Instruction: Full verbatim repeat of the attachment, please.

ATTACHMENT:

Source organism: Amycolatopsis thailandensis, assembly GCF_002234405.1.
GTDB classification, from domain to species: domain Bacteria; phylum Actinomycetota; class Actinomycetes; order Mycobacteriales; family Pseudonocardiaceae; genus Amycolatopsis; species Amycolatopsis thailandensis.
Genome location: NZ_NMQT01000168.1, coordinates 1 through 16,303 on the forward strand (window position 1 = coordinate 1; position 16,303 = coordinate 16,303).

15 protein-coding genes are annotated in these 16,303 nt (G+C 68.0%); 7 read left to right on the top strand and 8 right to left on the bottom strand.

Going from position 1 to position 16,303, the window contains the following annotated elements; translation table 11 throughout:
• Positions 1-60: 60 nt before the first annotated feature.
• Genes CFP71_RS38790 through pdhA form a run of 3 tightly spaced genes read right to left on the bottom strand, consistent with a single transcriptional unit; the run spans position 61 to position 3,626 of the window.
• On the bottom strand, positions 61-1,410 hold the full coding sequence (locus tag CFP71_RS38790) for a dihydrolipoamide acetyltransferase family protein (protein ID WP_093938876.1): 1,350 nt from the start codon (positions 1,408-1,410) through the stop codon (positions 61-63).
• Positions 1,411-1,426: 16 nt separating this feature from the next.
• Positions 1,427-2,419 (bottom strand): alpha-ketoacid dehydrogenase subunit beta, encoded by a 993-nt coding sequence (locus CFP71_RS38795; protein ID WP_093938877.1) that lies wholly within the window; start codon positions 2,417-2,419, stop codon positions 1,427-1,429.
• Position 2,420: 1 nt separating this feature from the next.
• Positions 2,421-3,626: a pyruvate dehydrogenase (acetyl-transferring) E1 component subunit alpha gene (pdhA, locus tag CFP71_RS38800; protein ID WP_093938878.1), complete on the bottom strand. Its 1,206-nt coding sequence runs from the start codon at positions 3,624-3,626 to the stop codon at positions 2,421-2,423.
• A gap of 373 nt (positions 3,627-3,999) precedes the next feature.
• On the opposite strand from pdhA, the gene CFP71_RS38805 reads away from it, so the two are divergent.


Source organism: Amycolatopsis thailandensis, assembly GCF_002234405.1.
GTDB classification, from domain to species: domain Bacteria; phylum Actinomycetota; class Actinomycetes; order Mycobacteriales; family Pseudonocardiaceae; genus Amycolatopsis; species Amycolatopsis thailandensis.
Genome location: NZ_NMQT01000168.1, coordinates 1 through 16,303 on the forward strand (window position 1 = coordinate 1; position 16,303 = coordinate 16,303).

15 protein-coding genes are annotated in these 16,303 nt (G+C 68.0%); 7 read left to right on the top strand and 8 right to left on the bottom strand.

Going from position 1 to position 16,303, the window contains the following annotated elements; translation table 11 throughout:
• Positions 1-60: 60 nt before the first annotated feature.
• Genes CFP71_RS38790 through pdhA form a run of 3 tightly spaced genes read right to left on the bottom strand, consistent with a single transcriptional unit; the run spans position 61 to position 3,626 of the window.
• On the bottom strand, positions 61-1,410 hold the full coding sequence (locus tag CFP71_RS38790) for a dihydrolipoamide acetyltransferase family protein (protein ID WP_093938876.1): 1,350 nt from the start codon (positions 1,408-1,410) through the stop codon (positions 61-63).
• Positions 1,411-1,426: 16 nt separating this feature from the next.
• Positions 1,427-2,419 (bottom strand): alpha-ketoacid dehydrogenase subunit beta, encoded by a 993-nt coding sequence (locus CFP71_RS38795; protein ID WP_093938877.1) that lies wholly within the window; start codon positions 2,417-2,419, stop codon positions 1,427-1,429.
• Position 2,420: 1 nt separating this feature from the next.
• Positions 2,421-3,626: a pyruvate dehydrogenase (acetyl-transferring) E1 component subunit alpha gene (pdhA, locus tag CFP71_RS38800; protein ID WP_093938878.1), complete on the bottom strand. Its 1,206-nt coding sequence runs from the start codon at positions 3,624-3,626 to the stop codon at positions 2,421-2,423.
• A gap of 373 nt (positions 3,627-3,999) precedes the next feature.
• On the opposite strand from pdhA, the gene CFP71_RS38805 reads away from it, so the two are divergent.